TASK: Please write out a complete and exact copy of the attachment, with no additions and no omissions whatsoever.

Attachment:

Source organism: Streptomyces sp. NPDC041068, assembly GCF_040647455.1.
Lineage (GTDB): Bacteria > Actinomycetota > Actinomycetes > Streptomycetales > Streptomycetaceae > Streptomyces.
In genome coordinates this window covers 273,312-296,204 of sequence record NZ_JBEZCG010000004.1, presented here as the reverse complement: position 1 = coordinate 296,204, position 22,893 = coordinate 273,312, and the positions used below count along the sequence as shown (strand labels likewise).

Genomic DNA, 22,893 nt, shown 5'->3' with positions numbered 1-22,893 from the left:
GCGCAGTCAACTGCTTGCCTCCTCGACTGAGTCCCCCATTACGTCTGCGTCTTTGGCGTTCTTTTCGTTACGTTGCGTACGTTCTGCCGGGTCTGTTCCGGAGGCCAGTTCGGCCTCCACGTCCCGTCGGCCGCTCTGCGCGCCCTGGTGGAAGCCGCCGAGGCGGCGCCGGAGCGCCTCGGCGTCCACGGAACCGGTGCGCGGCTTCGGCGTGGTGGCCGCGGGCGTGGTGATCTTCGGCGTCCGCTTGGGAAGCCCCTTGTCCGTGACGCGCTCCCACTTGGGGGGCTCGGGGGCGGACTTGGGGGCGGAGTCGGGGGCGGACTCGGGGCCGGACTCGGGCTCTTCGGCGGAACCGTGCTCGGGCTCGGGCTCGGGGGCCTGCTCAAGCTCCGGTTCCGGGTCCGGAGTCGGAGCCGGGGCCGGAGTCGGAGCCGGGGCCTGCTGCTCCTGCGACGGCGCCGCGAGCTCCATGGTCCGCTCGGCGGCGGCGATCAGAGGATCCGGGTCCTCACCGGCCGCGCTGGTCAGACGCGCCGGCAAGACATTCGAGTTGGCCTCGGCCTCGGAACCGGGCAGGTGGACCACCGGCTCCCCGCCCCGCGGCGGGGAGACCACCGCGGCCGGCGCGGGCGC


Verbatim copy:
Source organism: Streptomyces sp. NPDC041068, assembly GCF_040647455.1.
Lineage (GTDB): Bacteria > Actinomycetota > Actinomycetes > Streptomycetales > Streptomycetaceae > Streptomyces.
In genome coordinates this window covers 273,312-296,204 of sequence record NZ_JBEZCG010000004.1, presented here as the reverse complement: position 1 = coordinate 296,204, position 22,893 = coordinate 273,312, and the positions used below count along the sequence as shown (strand labels likewise).

Genomic DNA, 22,893 nt, shown 5'->3' with positions numbered 1-22,893 from the left:
GCGCAGTCAACTGCTTGCCTCCTCGACTGAGTCCCCCATTACGTCTGCGTCTTTGGCGTTCTTTTCGTTACGTTGCGTACGTTCTGCCGGGTCTGTTCCGGAGGCCAGTTCGGCCTCCACGTCCCGTCGGCCGCTCTGCGCGCCCTGGTGGAAGCCGCCGAGGCGGCGCCGGAGCGCCTCGGCGTCCACGGAACCGGTGCGCGGCTTCGGCGTGGTGGCCGCGGGCGTGGTGATCTTCGGCGTCCGCTTGGGAAGCCCCTTGTCCGTGACGCGCTCCCACTTGGGGGGCTCGGGGGCGGACTTGGGGGCGGAGTCGGGGGCGGACTCGGGGCCGGACTCGGGCTCTTCGGCGGAACCGTGCTCGGGCTCGGGCTCGGGGGCCTGCTCAAGCTCCGGTTCCGGGTCCGGAGTCGGAGCCGGGGCCGGAGTCGGAGCCGGGGCCTGCTGCTCCTGCGACGGCGCCGCGAGCTCCATGGTCCGCTCGGCGGCGGCGATCAGAGGATCCGGGTCCTCACCGGCCGCGCTGGTCAGACGCGCCGGCAAGACATTCGAGTTGGCCTCGGCCTCGGAACCGGGCAGGTGGACCACCGGCTCCCCGCCCCGCGGCGGGGAGACCACCGCGGCCGGCGCGGGCGC